James Richard Fromm
The petrochemicals industry is broadly defined as that industrial activity which uses petroleum or natural gas as a source of raw materials and whose products are neither fuels nor fertilizer. The petrochemical industry begins with oil refineries or extracting plants built to remove ethane and higher hydrocarbons from natural gas streams; sometimes methane itself is used as a source material or feedstock. The industry is so varied that analysis by specific compound or class of compound is the most effective method of presentation.
Present world data on production of organic industrial compounds is not easily obtainable. The Table below gives production figures for the United States for the fifteen organic chemicals produced in greatest quantity. This list excludes fuels, such as methane, ethane, propane, and butane, and also gasoline which includes aromatic compounds (toluene, xylene, etc.) to raise its octane rating. Only the major sources are given; reference to another compound included in the Table is indicated by an asterisk.
|Compound||Production (Tg, 1985)||Production (Tg, 1975)||Source|
|Ethylene Oxide||2.46||1.90||Ethene*, Oxygen|
|Ethylene Glycol||1.90||1.52||Ethylene Oxide*|
|The unit of one Tg used in this Table is also one million Metric Tons (MMT).|
An overview of the petrochemicals industry and a discussion of the aliphatic compounds of the petrochemical industry are given in another section. We now turn our attention to the aromatic compounds of the petrochemical industry.
Aromatic compounds are those containing one or more benzene rings or similar ring structures. The majority are taken from refinery streams which contain them and separated into fractions, of which the most significant fractions are benzene, C6H6, methylbenzene or toluene, C6H5CH3, and the dimethylbenzenes or xylenes, C6H4(CH3)2. Napthalene, containing two linked benzene rings, was in 1960 virtually all produced as a by-product of coal coking and coal tar distillation. Now more than half is produced from petroleum sources. Most of the aromatic compounds are used by the oil refineries to raise the octane rating of gasoline, and that used in the chemical industry is of lesser significance in terms of tonnage.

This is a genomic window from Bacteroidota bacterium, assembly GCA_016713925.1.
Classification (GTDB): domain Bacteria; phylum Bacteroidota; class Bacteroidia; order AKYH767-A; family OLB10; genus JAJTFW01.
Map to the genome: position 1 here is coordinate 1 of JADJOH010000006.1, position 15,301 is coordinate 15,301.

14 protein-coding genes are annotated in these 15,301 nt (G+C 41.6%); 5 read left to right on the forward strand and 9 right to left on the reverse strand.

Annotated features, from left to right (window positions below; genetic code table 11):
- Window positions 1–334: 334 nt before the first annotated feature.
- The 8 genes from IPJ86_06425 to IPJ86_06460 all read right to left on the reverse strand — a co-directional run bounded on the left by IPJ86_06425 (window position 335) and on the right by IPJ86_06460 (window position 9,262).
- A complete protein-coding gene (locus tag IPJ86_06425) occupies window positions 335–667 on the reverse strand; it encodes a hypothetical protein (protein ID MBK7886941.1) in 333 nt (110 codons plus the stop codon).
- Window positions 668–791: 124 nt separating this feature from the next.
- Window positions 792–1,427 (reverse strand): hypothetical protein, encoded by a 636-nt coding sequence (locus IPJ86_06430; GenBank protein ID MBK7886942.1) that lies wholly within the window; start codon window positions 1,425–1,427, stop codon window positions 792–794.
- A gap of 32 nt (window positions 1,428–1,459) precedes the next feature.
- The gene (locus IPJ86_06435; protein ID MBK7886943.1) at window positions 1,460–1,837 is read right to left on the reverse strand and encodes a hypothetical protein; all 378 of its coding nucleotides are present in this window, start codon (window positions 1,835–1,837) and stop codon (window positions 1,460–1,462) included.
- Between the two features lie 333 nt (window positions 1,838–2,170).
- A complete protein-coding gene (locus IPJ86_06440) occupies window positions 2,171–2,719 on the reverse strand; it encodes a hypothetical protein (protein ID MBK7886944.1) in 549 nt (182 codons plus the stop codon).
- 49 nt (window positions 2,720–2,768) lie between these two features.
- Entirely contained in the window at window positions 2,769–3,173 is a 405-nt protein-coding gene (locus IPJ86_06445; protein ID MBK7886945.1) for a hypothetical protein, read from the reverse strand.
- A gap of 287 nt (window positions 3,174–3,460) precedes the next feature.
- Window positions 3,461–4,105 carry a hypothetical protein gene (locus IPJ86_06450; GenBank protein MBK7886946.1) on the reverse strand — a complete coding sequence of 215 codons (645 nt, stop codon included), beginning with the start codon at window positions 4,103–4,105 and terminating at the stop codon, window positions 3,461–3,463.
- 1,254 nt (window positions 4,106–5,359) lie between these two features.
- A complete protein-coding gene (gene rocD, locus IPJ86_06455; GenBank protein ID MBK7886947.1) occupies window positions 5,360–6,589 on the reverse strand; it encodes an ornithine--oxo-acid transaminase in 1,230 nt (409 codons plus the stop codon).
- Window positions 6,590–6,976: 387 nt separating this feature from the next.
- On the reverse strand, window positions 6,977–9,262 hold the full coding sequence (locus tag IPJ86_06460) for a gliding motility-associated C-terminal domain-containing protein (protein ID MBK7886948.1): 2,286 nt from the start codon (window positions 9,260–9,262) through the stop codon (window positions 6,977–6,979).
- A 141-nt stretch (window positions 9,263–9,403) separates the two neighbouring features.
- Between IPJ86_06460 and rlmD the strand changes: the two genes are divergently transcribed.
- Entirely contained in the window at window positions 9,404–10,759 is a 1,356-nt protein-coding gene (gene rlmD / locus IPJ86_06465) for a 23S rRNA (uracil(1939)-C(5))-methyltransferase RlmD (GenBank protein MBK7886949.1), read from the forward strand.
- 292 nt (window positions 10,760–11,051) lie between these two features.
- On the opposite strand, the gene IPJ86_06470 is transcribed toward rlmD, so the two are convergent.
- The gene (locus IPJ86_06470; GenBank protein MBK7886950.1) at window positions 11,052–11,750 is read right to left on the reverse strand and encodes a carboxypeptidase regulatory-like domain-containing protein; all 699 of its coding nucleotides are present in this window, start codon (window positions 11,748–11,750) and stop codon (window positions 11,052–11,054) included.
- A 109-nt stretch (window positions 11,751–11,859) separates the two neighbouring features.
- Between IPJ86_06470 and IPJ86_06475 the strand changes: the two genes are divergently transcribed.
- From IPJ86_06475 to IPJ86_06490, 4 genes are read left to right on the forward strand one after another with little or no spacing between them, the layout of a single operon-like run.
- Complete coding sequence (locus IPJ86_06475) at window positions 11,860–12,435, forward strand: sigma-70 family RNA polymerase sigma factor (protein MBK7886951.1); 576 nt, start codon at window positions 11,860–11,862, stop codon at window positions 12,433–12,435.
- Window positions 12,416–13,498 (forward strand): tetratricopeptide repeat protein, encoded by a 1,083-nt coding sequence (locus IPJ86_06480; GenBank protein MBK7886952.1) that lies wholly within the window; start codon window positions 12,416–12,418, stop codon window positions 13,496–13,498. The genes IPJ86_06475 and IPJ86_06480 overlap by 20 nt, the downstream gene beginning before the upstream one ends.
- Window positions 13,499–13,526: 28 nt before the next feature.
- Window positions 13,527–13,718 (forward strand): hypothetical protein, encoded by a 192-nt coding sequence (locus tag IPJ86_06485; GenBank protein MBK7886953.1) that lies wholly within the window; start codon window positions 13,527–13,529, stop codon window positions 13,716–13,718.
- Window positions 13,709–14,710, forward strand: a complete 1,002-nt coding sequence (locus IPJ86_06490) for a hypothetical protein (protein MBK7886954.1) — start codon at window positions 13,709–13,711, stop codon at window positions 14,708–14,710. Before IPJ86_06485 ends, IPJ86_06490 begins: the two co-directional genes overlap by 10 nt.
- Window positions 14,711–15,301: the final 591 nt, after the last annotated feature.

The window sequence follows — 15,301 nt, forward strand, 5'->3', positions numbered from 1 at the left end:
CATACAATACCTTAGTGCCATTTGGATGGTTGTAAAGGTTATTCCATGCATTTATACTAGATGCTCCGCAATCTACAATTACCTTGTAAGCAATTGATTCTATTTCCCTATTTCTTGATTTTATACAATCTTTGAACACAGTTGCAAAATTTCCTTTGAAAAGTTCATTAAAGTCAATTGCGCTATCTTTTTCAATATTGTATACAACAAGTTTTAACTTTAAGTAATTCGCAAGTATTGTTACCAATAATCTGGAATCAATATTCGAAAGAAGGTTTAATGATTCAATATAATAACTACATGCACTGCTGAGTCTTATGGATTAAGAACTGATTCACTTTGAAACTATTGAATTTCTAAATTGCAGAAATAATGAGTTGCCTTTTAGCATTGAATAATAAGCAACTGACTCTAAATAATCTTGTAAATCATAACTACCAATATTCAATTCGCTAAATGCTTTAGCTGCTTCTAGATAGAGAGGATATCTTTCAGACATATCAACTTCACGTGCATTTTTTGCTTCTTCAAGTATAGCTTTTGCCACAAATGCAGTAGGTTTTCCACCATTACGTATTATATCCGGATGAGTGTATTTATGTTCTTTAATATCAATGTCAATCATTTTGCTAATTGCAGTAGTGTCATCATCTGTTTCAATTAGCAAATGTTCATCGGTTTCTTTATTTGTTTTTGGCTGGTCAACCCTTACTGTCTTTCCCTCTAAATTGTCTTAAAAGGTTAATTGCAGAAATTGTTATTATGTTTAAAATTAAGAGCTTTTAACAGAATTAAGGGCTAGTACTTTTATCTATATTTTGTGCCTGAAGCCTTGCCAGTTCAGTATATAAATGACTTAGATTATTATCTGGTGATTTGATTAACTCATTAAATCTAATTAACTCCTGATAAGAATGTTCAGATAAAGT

Benzene is used for many purposes, of which the largest use by far is for manufacture of styrene,
The process proceeds through ethylbenzene which is produced by reaction of benzene and ethene at 95oC in the presence of a catalyst:
C6H6 + CH2=CH2 C6H5CH2CH3.
In the presence of a catalyst and superheated steam ethylbenzene dehydrogenates to styrene:
C6H5CH2CH3 C6H5CH2=CH2 + H2.
Toluene is usually added to the gasoline pool or used as a solvent, but it can be dealkylated to benzene by catalytic treatment with hydrogen:
C6H5CH3 + H2 C6H6 + CH4.
Similar processes are used for dealkylation of methyl-substituted napthalenes.
Of the xylenes, ortho-xylene is used to produce phthalic anhydride and other compounds. Para-xylene is used in the production of polyesters in the form of terephthalic acid or its methyl ester. Terephthalic acid is produced from para-xylene by two reactions in four steps. The first of these is oxidation with oxygen at 190oC:
CH3-C6H4-CH3 + O2 HOOCC6H4CH3.
This is followed by formation of the methyl ester at 150oC:
HOOCC6H4CH3 + CH3OH CH3OOCC6H4CH3.
Repetition of these steps gives the methyl diester of terephthalic acid: This diester, CH3OOCC6H4CCOOCH3, when polymerized with ethylene glycol at 200oC, yields the polymer after loss of methanol to give a monomer. The polymerization step requires a catalyst.
Previous Topic: Petrochemicals: Introduction and Aliphatic Compounds
Next Topic: Introduction to Polymers
Return To Course Outline